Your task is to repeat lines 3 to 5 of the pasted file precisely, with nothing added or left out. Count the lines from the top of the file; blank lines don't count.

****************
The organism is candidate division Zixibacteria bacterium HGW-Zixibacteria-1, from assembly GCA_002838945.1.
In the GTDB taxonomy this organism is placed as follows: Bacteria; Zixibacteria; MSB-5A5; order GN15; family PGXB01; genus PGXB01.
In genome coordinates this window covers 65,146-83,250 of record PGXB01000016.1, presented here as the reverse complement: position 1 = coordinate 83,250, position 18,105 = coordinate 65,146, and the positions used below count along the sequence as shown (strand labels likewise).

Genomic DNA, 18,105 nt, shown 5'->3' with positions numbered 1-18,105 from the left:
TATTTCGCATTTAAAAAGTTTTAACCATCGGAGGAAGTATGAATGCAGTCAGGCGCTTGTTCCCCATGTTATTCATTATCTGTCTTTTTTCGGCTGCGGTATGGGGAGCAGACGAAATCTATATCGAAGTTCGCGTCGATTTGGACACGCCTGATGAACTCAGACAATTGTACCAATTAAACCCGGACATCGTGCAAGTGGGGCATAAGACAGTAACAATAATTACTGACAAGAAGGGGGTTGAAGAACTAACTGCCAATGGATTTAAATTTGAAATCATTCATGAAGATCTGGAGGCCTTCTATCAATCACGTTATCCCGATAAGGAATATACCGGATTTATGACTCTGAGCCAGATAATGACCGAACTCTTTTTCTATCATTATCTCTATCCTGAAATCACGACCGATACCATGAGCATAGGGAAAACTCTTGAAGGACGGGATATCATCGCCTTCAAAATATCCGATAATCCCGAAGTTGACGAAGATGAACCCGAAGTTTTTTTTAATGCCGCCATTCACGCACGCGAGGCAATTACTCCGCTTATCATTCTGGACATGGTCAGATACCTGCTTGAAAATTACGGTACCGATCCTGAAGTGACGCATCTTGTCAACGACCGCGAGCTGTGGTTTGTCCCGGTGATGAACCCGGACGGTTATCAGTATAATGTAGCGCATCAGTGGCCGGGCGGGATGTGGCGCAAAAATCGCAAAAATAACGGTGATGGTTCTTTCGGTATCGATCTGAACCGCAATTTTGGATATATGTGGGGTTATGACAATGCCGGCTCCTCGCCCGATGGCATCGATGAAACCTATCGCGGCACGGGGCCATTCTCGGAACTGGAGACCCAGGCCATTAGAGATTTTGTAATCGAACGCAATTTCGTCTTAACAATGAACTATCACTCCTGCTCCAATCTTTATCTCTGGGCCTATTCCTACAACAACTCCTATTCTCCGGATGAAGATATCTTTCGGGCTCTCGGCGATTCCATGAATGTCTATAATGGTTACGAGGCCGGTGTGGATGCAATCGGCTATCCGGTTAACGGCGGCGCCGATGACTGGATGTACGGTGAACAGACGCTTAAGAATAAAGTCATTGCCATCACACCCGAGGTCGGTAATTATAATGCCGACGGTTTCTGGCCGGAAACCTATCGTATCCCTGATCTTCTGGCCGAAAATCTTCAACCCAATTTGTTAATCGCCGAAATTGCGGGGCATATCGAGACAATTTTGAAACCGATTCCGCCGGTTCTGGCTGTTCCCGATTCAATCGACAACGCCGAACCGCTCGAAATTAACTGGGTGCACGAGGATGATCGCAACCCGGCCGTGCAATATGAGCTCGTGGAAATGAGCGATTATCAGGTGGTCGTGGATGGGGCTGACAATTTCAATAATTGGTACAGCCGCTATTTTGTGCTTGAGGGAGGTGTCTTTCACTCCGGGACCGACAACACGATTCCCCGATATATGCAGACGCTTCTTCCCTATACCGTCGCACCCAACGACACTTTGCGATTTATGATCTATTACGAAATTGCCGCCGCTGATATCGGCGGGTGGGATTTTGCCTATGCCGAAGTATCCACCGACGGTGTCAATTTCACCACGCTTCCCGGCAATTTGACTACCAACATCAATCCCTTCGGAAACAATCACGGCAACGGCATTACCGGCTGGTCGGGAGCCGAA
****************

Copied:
In genome coordinates this window covers 65,146-83,250 of record PGXB01000016.1, presented here as the reverse complement: position 1 = coordinate 83,250, position 18,105 = coordinate 65,146, and the positions used below count along the sequence as shown (strand labels likewise).

Genomic DNA, 18,105 nt, shown 5'->3' with positions numbered 1-18,105 from the left:
TATTTCGCATTTAAAAAGTTTTAACCATCGGAGGAAGTATGAATGCAGTCAGGCGCTTGTTCCCCATGTTATTCATTATCTGTCTTTTTTCGGCTGCGGTATGGGGAGCAGACGAAATCTATATCGAAGTTCGCGTCGATTTGGACACGCCTGATGAACTCAGACAATTGTACCAATTAAACCCGGACATCGTGCAAGTGGGGCATAAGACAGTAACAATAATTACTGACAAGAAGGGGGTTGAAGAACTAACTGCCAATGGATTTAAATTTGAAATCATTCATGAAGATCTGGAGGCCTTCTATCAATCACGTTATCCCGATAAGGAATATACCGGATTTATGACTCTGAGCCAGATAATGACCGAACTCTTTTTCTATCATTATCTCTATCCTGAAATCACGACCGATACCATGAGCATAGGGAAAACTCTTGAAGGACGGGATATCATCGCCTTCAAAATATCCGATAATCCCGAAGTTGACGAAGATGAACCCGAAGTTTTTTTTAATGCCGCCATTCACGCACGCGAGGCAATTACTCCGCTTATCATTCTGGACATGGTCAGATACCTGCTTGAAAATTACGGTACCGATCCTGAAGTGACGCATCTTGTCAACGACCGCGAGCTGTGGTTTGTCCCGGTGATGAACCCGGACGGTTATCAGTATAATGTAGCGCATCAGTGGCCGGGCGGGATGTGGCGCAAAAATCGCAAAAATAACGGTGATGGTTCTTTCGGTATCGATCTGAACCGCAATTTTGGATATATGTGGGGTTATGACAATGCCGGCTCCTCGCCCGATGGCATCGATGAAACCTATCGCGGCACGGGGCCATTCTCGGAACTGGAGACCCAGGCCATTAGAGATTTTGTAATCGAACGCAATTTCGTCTTAACAATGAACTATCACTCCTGCTCCAATCTTTATCTCTGGGCCTATTCCTACAACAACTCCTATTCTCCGGATGAAGATATCTTTCGGGCTCTCGGCGATTCCATGAATGTCTATAATGGTTACGAGGCCGGTGTGGATGCAATCGGCTATCCGGTTAACGGCGGCGCCGATGACTGGATGTACGGTGAACAGACGCTTAAGAATAAAGTCATTGCCATCACACCCGAGGTCGGTAATTATAATGCCGACGGTTTCTGGCCGGAAACCTATCGTATCCCTGATCTTCTGGCCGAAAATCTTCAACCCAATTTGTTAATCGCCGAAATTGCGGGGCATATCGAGACAATTTTGAAACCGATTCCGCCGGTTCTGGCTGTTCCCGATTCAATCGACAACGCCGAACCGCTCGAAATTAACTGGGTGCACGAGGATGATCGCAACCCGGCCGTGCAATATGAGCTCGTGGAAATGAGCGATTATCAGGTGGTCGTGGATGGGGCTGACAATTTCAATAATTGGTACAGCCGCTATTTTGTGCTTGAGGGAGGTGTCTTTCACTCCGGGACCGACAACACGATTCCCCGATATATGCAGACGCTTCTTCCCTATACCGTCGCACCCAACGACACTTTGCGATTTATGATCTATTACGAAATTGCCGCCGCTGATATCGGCGGGTGGGATTTTGCCTATGCCGAAGTATCCACCGACGGTGTCAATTTCACCACGCTTCCCGGCAATTTGACTACCAACATCAATCCCTTCGGAAACAATCACGGCAACGGCATTACCGGCTGGTCGGGAGCCGAA